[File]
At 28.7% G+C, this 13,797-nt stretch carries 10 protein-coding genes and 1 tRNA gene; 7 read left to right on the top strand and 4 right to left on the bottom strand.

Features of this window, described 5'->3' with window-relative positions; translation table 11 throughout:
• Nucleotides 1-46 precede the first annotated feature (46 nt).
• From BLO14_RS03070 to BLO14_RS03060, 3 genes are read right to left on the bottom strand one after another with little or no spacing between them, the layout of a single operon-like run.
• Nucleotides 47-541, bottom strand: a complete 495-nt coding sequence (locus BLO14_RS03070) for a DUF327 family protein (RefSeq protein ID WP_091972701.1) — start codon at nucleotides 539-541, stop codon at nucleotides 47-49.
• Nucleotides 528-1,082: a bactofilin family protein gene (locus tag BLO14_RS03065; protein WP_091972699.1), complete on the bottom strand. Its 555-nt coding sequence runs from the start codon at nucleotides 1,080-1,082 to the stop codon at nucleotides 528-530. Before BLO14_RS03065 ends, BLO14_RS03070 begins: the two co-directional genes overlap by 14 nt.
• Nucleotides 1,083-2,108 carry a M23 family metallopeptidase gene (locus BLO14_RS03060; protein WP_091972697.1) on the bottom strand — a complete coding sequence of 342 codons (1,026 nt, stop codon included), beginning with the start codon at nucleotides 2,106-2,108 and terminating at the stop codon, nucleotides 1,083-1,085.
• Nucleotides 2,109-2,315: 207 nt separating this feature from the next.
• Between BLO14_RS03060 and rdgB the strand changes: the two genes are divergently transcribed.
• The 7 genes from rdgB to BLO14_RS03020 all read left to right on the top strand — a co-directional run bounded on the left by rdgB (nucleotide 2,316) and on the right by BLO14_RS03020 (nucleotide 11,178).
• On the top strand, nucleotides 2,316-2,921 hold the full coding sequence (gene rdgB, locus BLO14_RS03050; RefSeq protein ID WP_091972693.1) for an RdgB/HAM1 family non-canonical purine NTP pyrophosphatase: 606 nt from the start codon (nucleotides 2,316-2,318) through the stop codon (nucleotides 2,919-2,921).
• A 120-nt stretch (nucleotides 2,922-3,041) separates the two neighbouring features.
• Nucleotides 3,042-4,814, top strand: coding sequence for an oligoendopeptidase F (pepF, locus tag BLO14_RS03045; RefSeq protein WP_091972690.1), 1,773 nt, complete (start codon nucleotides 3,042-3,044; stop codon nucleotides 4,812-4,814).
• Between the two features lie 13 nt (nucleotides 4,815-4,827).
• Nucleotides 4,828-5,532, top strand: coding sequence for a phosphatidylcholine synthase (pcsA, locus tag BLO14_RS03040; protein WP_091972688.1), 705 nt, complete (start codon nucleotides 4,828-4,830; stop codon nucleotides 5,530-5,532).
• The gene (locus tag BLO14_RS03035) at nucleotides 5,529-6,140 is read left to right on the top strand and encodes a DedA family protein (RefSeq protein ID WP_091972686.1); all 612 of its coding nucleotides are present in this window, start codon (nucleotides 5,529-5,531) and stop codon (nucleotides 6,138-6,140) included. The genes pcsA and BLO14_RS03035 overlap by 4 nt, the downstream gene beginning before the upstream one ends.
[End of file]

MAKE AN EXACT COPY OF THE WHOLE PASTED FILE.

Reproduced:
At 28.7% G+C, this 13,797-nt stretch carries 10 protein-coding genes and 1 tRNA gene; 7 read left to right on the top strand and 4 right to left on the bottom strand.

Features of this window, described 5'->3' with window-relative positions; translation table 11 throughout:
• Nucleotides 1-46 precede the first annotated feature (46 nt).
• From BLO14_RS03070 to BLO14_RS03060, 3 genes are read right to left on the bottom strand one after another with little or no spacing between them, the layout of a single operon-like run.
• Nucleotides 47-541, bottom strand: a complete 495-nt coding sequence (locus BLO14_RS03070) for a DUF327 family protein (RefSeq protein ID WP_091972701.1) — start codon at nucleotides 539-541, stop codon at nucleotides 47-49.
• Nucleotides 528-1,082: a bactofilin family protein gene (locus tag BLO14_RS03065; protein WP_091972699.1), complete on the bottom strand. Its 555-nt coding sequence runs from the start codon at nucleotides 1,080-1,082 to the stop codon at nucleotides 528-530. Before BLO14_RS03065 ends, BLO14_RS03070 begins: the two co-directional genes overlap by 14 nt.
• Nucleotides 1,083-2,108 carry a M23 family metallopeptidase gene (locus BLO14_RS03060; protein WP_091972697.1) on the bottom strand — a complete coding sequence of 342 codons (1,026 nt, stop codon included), beginning with the start codon at nucleotides 2,106-2,108 and terminating at the stop codon, nucleotides 1,083-1,085.
• Nucleotides 2,109-2,315: 207 nt separating this feature from the next.
• Between BLO14_RS03060 and rdgB the strand changes: the two genes are divergently transcribed.
• The 7 genes from rdgB to BLO14_RS03020 all read left to right on the top strand — a co-directional run bounded on the left by rdgB (nucleotide 2,316) and on the right by BLO14_RS03020 (nucleotide 11,178).
• On the top strand, nucleotides 2,316-2,921 hold the full coding sequence (gene rdgB, locus BLO14_RS03050; RefSeq protein ID WP_091972693.1) for an RdgB/HAM1 family non-canonical purine NTP pyrophosphatase: 606 nt from the start codon (nucleotides 2,316-2,318) through the stop codon (nucleotides 2,919-2,921).
• A 120-nt stretch (nucleotides 2,922-3,041) separates the two neighbouring features.
• Nucleotides 3,042-4,814, top strand: coding sequence for an oligoendopeptidase F (pepF, locus tag BLO14_RS03045; RefSeq protein WP_091972690.1), 1,773 nt, complete (start codon nucleotides 3,042-3,044; stop codon nucleotides 4,812-4,814).
• Between the two features lie 13 nt (nucleotides 4,815-4,827).
• Nucleotides 4,828-5,532, top strand: coding sequence for a phosphatidylcholine synthase (pcsA, locus tag BLO14_RS03040; protein WP_091972688.1), 705 nt, complete (start codon nucleotides 4,828-4,830; stop codon nucleotides 5,530-5,532).
• The gene (locus tag BLO14_RS03035) at nucleotides 5,529-6,140 is read left to right on the top strand and encodes a DedA family protein (RefSeq protein ID WP_091972686.1); all 612 of its coding nucleotides are present in this window, start codon (nucleotides 5,529-5,531) and stop codon (nucleotides 6,138-6,140) included. The genes pcsA and BLO14_RS03035 overlap by 4 nt, the downstream gene beginning before the upstream one ends.